Richly adorned, gold-plated audience throne from the 1st half of the 18th c., which had been used by August II and August III, will be at display in the Palace on the Isle from 2 February to 31 May 2021. The Baroque piece of furniture, adorned with coats of arms of Poland and Saxony, is one of the few preserved throne armchairs from the era of the Polish-Saxon union.

The election of August II as king of Poland in 1697 began a period of over sixty years of close political, economic and cultural ties of Poland and Saxony. The personal union of both states ended with the death of his son August III in 1763.

The times of the Polish-Saxon union are depicted in the iconography of numerous art works created for the court of the House of Wettin. One of them is a richly adorned, golden-plated audience throne from around 1720. The armchair was made for August II and intended for one of the seats of the king in Warsaw or Dresden; it could also be a throne travelling together with the court. It was also used by August III, which is reflected by the rococo coats of arm of Poland and Saxony, sculpted in 1734 in the rear part of the backrest.

Court ceremonial in the 18th century

The fine piece of furniture, currently kept in a private collection, by its artistic and stylistic form reflects the traditions of late Baroque. It was made in one of the leading woodcarving-carpentry workshops working for the Dresden court – by the court sculptor Johann Benjamin Thomae (1651–1732)

The armchair of August II and August III is one of the few preserved throne armchairs from the Polish-Saxon union and it may expand our knowledge of the court ceremonial of the 1st half of 18th century.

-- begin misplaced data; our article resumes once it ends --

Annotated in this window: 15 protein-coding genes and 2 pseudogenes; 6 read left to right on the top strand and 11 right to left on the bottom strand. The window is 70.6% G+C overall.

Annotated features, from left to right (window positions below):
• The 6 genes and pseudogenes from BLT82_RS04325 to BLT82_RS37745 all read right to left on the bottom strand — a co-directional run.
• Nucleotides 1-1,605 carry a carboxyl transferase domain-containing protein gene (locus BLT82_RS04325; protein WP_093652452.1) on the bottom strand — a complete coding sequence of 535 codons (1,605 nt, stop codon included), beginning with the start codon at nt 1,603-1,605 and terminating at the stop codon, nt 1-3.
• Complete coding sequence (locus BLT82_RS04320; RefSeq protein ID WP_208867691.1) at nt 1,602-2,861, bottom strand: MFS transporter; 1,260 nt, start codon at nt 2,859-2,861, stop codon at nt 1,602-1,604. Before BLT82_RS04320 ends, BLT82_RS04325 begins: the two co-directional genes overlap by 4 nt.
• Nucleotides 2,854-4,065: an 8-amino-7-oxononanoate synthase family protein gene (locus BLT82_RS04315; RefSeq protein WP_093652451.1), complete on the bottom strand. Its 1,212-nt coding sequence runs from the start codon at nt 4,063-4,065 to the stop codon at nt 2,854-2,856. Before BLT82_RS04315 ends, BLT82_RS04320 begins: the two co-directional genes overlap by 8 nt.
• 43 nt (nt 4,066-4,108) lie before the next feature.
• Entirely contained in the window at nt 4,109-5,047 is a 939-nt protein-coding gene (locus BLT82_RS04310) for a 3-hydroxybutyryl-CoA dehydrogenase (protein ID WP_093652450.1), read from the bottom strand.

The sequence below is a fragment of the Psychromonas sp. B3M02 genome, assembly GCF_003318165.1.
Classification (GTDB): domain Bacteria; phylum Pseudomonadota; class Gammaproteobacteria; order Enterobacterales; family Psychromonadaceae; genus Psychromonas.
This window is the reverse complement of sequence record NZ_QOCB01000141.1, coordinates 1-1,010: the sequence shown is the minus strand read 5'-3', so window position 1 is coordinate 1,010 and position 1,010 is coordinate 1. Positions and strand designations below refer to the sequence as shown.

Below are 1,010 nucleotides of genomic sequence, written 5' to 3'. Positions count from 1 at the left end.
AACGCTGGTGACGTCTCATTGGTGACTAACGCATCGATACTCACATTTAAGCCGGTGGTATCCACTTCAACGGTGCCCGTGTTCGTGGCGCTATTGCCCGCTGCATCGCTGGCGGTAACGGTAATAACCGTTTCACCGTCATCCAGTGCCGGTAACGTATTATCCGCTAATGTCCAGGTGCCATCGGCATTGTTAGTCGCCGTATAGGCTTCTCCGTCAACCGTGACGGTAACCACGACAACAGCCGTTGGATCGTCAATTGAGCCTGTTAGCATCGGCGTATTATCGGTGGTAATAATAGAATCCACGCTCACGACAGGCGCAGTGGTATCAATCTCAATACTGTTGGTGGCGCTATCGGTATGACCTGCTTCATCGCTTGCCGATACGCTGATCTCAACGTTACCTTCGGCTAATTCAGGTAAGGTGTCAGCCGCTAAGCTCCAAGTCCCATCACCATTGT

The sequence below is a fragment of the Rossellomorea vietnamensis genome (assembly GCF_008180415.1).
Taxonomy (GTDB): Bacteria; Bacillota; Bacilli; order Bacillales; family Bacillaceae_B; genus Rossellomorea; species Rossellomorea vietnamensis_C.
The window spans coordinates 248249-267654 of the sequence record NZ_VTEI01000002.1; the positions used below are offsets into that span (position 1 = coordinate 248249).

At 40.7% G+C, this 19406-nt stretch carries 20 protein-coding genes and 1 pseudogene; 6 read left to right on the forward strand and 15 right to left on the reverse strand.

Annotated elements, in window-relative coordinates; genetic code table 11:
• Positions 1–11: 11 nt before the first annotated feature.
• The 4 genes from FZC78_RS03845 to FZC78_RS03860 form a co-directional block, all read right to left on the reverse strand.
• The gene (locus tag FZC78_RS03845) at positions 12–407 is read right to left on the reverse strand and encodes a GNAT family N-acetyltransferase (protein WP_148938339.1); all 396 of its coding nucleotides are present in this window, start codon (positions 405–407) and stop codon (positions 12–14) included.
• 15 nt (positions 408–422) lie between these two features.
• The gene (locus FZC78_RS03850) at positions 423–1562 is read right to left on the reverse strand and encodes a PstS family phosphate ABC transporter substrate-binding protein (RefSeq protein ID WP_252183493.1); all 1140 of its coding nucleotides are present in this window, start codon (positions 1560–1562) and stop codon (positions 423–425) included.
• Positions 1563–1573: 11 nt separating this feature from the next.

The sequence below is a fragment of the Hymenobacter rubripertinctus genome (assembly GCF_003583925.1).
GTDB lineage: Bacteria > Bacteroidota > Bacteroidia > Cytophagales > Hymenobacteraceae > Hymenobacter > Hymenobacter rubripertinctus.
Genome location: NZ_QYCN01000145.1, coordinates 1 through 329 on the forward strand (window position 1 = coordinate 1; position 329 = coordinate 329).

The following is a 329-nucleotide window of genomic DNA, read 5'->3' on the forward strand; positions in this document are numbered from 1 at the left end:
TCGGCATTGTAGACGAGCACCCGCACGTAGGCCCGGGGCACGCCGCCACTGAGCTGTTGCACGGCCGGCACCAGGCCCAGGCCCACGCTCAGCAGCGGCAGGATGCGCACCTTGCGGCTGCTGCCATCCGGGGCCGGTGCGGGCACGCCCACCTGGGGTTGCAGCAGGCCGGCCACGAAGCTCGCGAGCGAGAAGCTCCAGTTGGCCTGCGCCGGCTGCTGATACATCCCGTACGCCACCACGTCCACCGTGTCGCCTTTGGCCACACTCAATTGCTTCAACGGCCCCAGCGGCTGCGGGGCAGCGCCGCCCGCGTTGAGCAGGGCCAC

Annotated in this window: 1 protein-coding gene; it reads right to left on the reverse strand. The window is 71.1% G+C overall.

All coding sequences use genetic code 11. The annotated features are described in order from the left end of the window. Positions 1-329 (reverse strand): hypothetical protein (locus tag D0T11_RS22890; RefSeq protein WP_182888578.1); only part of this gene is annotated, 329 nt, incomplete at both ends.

The audiences given by the monarch required an appropriate setting defined by the rules of the court ceremonial. In the 18th c. the term "throne" was understood as a whole set of elements consisting of, among other things, a throne armchair, a podium, a canopy and a backrest. Furthermore, the reception room was decorated with symbolic texts referring to virtues and duties of the ruling monarch. As we can read in the lexicon of Johann Heinrich Zedler from 1733, at times when no audience took place, the throne armchair stood turned to the wall, "so as those visiting the room could not sit on it and desecrate that saint seat out of lack of respect or curiosity".

The shape of the throne armchair emphasises its intended purpose which is to serve the monarch ruling by the "Grace of God". The raising of the back with the use of a cartouche with a palmette, placed below the scrollwork and folded flowers of acanthus, is designed to elevate the sitting person and make him or her visible from a distance. The high crowning of the backrest contrasts with the massive chassis of the legs and supports in form of caryatids. The heads of female figures are supported by two powerful armrests, folded in scrollwork; the caryatids embrace the seat as well. The back legs of the throne are visibly bent to take the form of letter "S", ending with large scrollwork. This is precisely the way in which the legs and the armrests are shaped or the soft modelling of the bodies of the caryatids with clearly emphasised waist that depicts the characteristic features of the Dresden Baroque.


The audience throne of the kings of Poland will be displayed in the Salomon Room of the Palace on the Isle from 2 February to 31 May 2021 (from Tuesdays to Thursday between 10.00 and 16.00, and from Friday to Sunday between 10.00 and 18.00).  Admission with one combined ticket to all the Museum buildings (PLN 40 – normal ticket, PLN 20 – reduced ticket, PLN 1 – children aged up to 7 years and youth up to 26 years of age).


The patron of the exhibition of the audience throne in the Palace on the Isle is PZU – Patron of the Royal Łazienki Museum.